Fixed Income Managers Make the Case for Active Management
October 23, 2019
Investors seeking evidence that active managers demonstrate skill, persistence, ability with respect to market timing, and ultimately an ability to outperform passive funds need to look no further than fixed income. According to Morningstar research 70% of fund managers who pick and choose intermediate-term bonds are beating their passive peers, as highlighted in a Wall Street Journal story by Asjylyn Loder (Nov. 1, 2018 – “Unlike Stock Pickers, Active Bond Managers Are Beating the Market.”)
Academic researchers have found that active bond fund managers add value. For instance, in a 2015 paper, Fabio Moneta finds that they “exhibit outperformance before costs and fees generating, on average, gross returns of 1% per annum over the benchmark portfolio,” while Roberto C. Gutierrez, William F. Maxwell and Danielle Xu, in a 2009 study, conclude that “bond funds display persistence in performance that is long-lived.”
But what will drive outperformance in this asset class going forward? Asjylyn Loder’s story draws attention to something active bond managers have been preparing for – “the first prolonged period of rising interest rates in a generation.” She notes that active money managers have been preparing the rising rate environment, but index-tracking funds continue to load up on bonds. As rates rise, those bonds will potentially lose value negatively impacting performance.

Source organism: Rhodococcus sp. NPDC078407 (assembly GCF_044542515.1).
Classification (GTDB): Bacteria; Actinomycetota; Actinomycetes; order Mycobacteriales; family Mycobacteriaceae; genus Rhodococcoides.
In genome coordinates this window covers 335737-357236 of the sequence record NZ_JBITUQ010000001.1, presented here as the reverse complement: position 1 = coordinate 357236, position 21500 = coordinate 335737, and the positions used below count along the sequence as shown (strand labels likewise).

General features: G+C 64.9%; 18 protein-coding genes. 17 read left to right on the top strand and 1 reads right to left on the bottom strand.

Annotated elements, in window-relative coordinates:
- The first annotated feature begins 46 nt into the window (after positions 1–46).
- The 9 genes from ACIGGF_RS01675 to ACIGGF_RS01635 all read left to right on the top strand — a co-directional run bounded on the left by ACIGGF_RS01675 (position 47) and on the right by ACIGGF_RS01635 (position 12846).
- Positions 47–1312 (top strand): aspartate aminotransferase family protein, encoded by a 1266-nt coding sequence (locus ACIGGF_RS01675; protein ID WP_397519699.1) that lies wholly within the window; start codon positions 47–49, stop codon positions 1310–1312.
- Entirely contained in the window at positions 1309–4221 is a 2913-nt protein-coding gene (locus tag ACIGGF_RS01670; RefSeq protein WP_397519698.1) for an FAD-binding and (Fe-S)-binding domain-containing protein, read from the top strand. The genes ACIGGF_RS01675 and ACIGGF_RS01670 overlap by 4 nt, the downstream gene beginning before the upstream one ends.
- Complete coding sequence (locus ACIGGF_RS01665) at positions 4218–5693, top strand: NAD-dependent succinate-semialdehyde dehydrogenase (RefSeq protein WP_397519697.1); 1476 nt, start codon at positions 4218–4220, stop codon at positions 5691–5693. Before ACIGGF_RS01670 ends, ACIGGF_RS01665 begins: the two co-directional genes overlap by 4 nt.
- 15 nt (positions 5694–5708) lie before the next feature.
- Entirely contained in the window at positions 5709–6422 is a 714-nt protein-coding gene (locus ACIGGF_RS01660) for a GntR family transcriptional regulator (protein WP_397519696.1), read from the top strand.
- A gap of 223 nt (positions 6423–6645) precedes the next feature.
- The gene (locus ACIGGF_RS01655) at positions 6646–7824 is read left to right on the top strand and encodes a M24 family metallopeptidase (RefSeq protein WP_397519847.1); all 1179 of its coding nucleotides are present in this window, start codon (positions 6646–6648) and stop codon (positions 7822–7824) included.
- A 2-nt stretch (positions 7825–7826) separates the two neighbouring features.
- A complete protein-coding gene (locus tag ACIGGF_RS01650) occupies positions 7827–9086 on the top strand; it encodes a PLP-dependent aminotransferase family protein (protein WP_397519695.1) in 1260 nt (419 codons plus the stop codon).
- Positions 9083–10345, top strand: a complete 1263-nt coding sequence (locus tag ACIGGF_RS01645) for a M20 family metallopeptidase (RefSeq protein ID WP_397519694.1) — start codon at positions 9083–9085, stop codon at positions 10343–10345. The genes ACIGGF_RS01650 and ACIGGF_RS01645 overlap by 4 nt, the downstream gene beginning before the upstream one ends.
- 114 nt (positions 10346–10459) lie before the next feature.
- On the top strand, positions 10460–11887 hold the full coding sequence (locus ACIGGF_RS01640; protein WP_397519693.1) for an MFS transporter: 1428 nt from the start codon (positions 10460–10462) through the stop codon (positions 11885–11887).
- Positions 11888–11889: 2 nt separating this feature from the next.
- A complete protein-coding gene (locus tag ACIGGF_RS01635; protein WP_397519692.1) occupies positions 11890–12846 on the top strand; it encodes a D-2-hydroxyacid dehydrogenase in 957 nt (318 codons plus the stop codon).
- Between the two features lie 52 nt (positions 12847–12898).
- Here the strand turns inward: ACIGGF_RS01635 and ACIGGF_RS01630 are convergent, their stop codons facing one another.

Daniel Kruger reinforced this in a piece for The Wall Street Journal (11/8/18), pointing to the growing weight of Treasuries in indexes. “Actively managed bond funds,” he wrote “have performed better than their index-tracking peers recently, a trend some analysts credit to their efforts to pare back Treasury holdings. Rising rates erode the value of outstanding bonds, because newly issued debt offers higher payouts. And Federal Reserve officials have penciled in additional increases into 2020.”
Patrick O’Connor, who manages Franklin Templeton’s $1.5 billion ETF platform weighed in on actively managed bonds in a Bloomberg News article. He stated that fixed income indexes are “broken, making active management necessary for successful bond ETFs.
His rationale, according to Bloomberg? “The weight of individual securities in fixed-income indexes is often determined by debt issued, meaning companies that issue more debt will have a higher weight in an index-based ETF.” O’Connor goes on to say, “that doesn’t necessarily mean they’re the best companies, but they would be the ones that a passive manager would have to overweight.”
Historically, active fixed income managers have demonstrated skill and persistence with respect to bonds. Recent performance and the rising interest rate environments suggest they will have an opportunity to continue to demonstrate the value of active management in the future as well. For more information related to this and other actively managed asset classes please visit the “Insights” section of the Active Managers Council website for a wealth of research and thought leadership on active management.